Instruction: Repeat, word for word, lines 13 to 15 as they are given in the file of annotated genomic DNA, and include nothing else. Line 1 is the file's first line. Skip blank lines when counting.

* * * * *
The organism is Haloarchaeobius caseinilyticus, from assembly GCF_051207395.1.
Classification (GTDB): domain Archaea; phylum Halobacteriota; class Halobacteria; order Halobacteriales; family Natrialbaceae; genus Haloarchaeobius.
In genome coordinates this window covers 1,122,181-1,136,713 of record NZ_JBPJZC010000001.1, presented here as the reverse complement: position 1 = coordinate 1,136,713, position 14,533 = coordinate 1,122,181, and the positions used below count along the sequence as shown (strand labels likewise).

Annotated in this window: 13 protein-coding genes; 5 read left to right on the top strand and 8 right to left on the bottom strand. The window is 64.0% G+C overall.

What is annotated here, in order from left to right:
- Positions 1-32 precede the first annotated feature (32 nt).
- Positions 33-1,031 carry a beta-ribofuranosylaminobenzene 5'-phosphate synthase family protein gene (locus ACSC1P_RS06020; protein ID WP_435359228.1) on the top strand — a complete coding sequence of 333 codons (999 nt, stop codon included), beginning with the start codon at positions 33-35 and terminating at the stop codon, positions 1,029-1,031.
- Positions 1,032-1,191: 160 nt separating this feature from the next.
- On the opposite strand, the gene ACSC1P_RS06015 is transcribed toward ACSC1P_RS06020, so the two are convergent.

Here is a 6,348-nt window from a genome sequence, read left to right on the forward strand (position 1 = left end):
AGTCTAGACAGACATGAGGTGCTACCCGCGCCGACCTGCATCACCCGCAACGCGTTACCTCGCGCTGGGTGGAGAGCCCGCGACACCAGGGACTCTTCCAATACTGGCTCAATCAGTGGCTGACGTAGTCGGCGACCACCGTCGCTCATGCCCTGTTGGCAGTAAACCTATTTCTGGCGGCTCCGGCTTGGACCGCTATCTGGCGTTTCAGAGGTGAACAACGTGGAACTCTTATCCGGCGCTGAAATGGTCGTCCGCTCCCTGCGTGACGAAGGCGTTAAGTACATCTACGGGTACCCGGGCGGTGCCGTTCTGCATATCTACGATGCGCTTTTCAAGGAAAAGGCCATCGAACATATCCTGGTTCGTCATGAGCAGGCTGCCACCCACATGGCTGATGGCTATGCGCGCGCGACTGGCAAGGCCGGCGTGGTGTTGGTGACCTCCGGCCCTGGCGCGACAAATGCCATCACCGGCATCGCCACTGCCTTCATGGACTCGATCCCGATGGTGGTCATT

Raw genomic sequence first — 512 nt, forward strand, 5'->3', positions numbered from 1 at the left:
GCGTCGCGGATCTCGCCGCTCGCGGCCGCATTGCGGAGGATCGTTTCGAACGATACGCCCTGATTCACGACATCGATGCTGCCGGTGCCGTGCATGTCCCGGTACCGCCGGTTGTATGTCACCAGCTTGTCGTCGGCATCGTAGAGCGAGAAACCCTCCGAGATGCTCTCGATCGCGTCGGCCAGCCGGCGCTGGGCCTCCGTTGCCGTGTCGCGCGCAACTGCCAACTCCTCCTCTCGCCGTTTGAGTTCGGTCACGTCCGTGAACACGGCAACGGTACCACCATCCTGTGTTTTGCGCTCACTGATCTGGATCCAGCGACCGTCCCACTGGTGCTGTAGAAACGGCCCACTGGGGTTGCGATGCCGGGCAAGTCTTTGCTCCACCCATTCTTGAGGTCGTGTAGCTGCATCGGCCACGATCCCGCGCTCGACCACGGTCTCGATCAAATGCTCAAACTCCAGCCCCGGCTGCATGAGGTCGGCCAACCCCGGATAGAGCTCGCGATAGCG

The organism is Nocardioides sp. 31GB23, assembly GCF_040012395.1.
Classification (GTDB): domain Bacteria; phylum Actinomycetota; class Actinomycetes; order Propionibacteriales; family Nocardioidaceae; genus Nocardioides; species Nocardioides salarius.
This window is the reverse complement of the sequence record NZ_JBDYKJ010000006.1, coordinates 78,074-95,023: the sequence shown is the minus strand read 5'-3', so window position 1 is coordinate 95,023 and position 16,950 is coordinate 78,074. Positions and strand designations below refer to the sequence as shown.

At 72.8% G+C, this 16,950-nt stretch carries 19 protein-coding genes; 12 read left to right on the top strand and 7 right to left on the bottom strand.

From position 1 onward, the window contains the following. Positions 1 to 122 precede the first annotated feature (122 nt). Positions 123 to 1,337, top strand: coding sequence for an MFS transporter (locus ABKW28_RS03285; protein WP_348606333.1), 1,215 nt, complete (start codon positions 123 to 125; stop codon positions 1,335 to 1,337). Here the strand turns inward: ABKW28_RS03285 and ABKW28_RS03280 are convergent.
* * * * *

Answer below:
GCGTCGCGGATCTCGCCGCTCGCGGCCGCATTGCGGAGGATCGTTTCGAACGATACGCCCTGATTCACGACATCGATGCTGCCGGTGCCGTGCATGTCCCGGTACCGCCGGTTGTATGTCACCAGCTTGTCGTCGGCATCGTAGAGCGAGAAACCCTCCGAGATGCTCTCGATCGCGTCGGCCAGCCGGCGCTGGGCCTCCGTTGCCGTGTCGCGCGCAACTGCCAACTCCTCCTCTCGCCGTTTGAGTTCGGTCACGTCCGTGAACACGGCAACGGTACCACCATCCTGTGTTTTGCGCTCACTGATCTGGATCCAGCGACCGTCCCACTGGTGCTGTAGAAACGGCCCACTGGGGTTGCGATGCCGGGCAAGTCTTTGCTCCACCCATTCTTGAGGTCGTGTAGCTGCATCGGCCACGATCCCGCGCTCGACCACGGTCTCGATCAAATGCTCAAACTCCAGCCCCGGCTGCATGAGGTCGGCCAACCCCGGATAGAGCTCGCGATAGCG

The organism is Nocardioides sp. 31GB23, assembly GCF_040012395.1.
Classification (GTDB): domain Bacteria; phylum Actinomycetota; class Actinomycetes; order Propionibacteriales; family Nocardioidaceae; genus Nocardioides; species Nocardioides salarius.